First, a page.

Jelutong: Everything You Need to Know About Carving Jelutong.

Jelutong is a Hardwood tree that grows in Malaysia, Indonesia, Singapore, Thailand, and Southeast Asia. Scientifically known as Dyera costulata, Jelutong is a specie of tree in the family Apocynaceae, and it naturally grows in low elevation tropical green forest. 

It grows up to 200 feet (60 meters) tall and 6 feet (2 meters) in diameter. Jelutong is grown commercially because of its timber. In many parts, because it has been overharvested, it is now a threatened species. 

Jelutong wood is cream to yellowish, and it turns brown with age. It has a straight grain, fine texture and natural lustre. There is no clear distinction between the heartwood and sapwood as they are of the same colour. Apart from being a source of wood, Jelutong is also known for its product latex. 

Before you begin to carve a Jelutong wood, you should know some of its basic properties. This article discusses all the details you need to know about Jelutong wood, so keep reading.

Is Jelutong Easy to Carve?

Although Jelutong is classified as a hardwood, it does not necessarily mean that it is hard and difficult to carve. It is called hardwood because the wood is gotten from a dicotyledonous tree. Other examples of hardwoods from dicot trees are; Oak, Mahogany, Balsa, Maple, etc. Because Jelutong grows faster, its timber is soft compared to other hardwood trees, with Balsa as an exception.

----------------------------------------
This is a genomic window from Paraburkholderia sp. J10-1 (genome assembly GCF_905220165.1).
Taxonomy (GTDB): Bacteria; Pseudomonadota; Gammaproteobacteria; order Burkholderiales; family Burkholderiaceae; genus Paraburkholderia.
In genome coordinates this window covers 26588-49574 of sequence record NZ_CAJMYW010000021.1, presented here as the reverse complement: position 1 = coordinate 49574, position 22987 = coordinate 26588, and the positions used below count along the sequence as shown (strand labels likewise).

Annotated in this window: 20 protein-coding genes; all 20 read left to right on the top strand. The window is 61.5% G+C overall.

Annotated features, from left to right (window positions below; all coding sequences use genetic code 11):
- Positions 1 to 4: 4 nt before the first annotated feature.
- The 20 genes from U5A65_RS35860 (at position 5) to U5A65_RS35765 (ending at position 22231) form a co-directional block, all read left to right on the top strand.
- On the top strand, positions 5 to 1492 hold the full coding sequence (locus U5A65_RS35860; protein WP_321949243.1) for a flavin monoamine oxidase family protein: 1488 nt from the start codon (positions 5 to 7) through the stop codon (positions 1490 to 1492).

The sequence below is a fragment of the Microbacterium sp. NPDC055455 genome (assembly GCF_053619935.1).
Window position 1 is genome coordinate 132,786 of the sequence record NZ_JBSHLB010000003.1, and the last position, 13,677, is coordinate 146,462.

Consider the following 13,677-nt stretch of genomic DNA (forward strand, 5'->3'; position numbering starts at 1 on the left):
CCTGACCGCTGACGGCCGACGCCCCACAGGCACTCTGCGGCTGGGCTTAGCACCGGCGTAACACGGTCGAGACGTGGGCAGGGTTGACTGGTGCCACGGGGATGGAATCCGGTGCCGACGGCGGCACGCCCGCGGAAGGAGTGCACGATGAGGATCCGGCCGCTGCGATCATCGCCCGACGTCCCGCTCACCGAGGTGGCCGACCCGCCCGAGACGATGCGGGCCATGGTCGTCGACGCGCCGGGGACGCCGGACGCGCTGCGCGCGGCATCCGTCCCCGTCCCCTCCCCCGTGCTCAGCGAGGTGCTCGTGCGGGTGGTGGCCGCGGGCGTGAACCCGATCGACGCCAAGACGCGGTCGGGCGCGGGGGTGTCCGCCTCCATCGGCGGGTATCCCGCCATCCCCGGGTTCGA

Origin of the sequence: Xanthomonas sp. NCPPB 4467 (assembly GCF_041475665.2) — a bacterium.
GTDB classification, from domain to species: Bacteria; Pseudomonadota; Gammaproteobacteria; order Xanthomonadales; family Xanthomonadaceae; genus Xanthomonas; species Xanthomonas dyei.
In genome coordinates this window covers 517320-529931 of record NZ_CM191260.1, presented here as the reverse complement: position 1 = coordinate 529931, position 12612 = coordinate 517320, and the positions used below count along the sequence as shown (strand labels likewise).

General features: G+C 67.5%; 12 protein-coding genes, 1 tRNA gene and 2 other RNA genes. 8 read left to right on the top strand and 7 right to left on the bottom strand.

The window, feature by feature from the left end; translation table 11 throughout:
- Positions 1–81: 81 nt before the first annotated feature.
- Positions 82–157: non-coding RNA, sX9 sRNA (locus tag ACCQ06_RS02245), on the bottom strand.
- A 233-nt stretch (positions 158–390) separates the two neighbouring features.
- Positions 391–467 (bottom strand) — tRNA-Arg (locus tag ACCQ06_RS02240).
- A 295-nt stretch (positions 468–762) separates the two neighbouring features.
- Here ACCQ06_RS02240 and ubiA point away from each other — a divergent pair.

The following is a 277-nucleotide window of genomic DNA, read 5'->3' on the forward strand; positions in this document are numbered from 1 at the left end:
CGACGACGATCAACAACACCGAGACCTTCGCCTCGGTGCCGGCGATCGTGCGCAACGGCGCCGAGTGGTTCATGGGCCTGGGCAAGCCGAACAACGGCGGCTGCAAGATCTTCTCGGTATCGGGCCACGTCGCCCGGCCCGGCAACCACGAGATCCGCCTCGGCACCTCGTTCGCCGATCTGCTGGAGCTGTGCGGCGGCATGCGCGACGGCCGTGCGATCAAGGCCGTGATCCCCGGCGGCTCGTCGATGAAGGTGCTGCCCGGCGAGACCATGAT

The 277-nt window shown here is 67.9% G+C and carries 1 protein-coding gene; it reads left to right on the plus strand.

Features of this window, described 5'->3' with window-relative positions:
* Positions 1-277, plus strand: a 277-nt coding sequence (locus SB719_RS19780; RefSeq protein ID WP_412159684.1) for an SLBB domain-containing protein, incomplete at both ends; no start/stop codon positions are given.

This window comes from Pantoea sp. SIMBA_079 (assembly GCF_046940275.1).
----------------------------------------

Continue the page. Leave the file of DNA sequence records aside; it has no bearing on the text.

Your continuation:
Because of its low density, Jelutong wood is easy to carve and cut. Any tools, including hand tools like knife, gouge, chisel, can be used on the wood. Power carving tools also work well on the wood. Jelutong wood is easy to peel and slice, although it sometimes has a slight blunting effect on tools. 

Before working with Jelutong, it is advised that you keep your tools sharp to overcome the blunting effect it has on tools. When working with Jelutong, the latex from the tree can sometimes cause a gum buildup. This buildup of gum can clog the saw teeth of the tool being used. 

How Good is Jelutong for Carving?

Generally, trees that produce fruits or nuts (including non-edible ones) are ideal for carving. Jelutong falls under this category as it produces a resinous fruit often used for medicinal purposes. Jelutong has a consistent grain density and good dimensional stability that allows for detailed carving. The finished product of Jelutong wood looks smooth and well defined in contrast to other woods that may appear rough. 

Jelutong wood is very versatile, and it is one of the finest woods for carving. It is a wood that is easy to carve, hence it is most popular for relief carving but is also often used with other styles of wood carving.